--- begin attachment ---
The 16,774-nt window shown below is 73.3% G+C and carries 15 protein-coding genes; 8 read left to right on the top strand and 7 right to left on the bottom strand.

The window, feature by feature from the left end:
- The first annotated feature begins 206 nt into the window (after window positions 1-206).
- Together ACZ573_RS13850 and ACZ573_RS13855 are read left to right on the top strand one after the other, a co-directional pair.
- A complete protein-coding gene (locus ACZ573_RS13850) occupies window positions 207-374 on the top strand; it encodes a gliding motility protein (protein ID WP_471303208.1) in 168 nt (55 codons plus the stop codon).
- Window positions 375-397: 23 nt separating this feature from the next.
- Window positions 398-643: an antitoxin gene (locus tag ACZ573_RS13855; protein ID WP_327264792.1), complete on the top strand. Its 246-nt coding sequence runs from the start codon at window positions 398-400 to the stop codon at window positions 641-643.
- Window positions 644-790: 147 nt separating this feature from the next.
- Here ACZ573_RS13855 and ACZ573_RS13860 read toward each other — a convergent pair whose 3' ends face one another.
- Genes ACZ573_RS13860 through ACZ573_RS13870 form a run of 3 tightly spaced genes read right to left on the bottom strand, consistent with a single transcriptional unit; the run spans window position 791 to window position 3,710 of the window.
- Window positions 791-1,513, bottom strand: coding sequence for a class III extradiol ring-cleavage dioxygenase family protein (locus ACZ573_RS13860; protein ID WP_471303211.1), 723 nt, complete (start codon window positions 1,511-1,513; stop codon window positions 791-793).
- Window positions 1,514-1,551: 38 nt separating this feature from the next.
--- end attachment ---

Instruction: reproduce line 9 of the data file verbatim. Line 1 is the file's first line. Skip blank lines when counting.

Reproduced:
- Here ACZ573_RS13855 and ACZ573_RS13860 read toward each other — a convergent pair whose 3' ends face one another.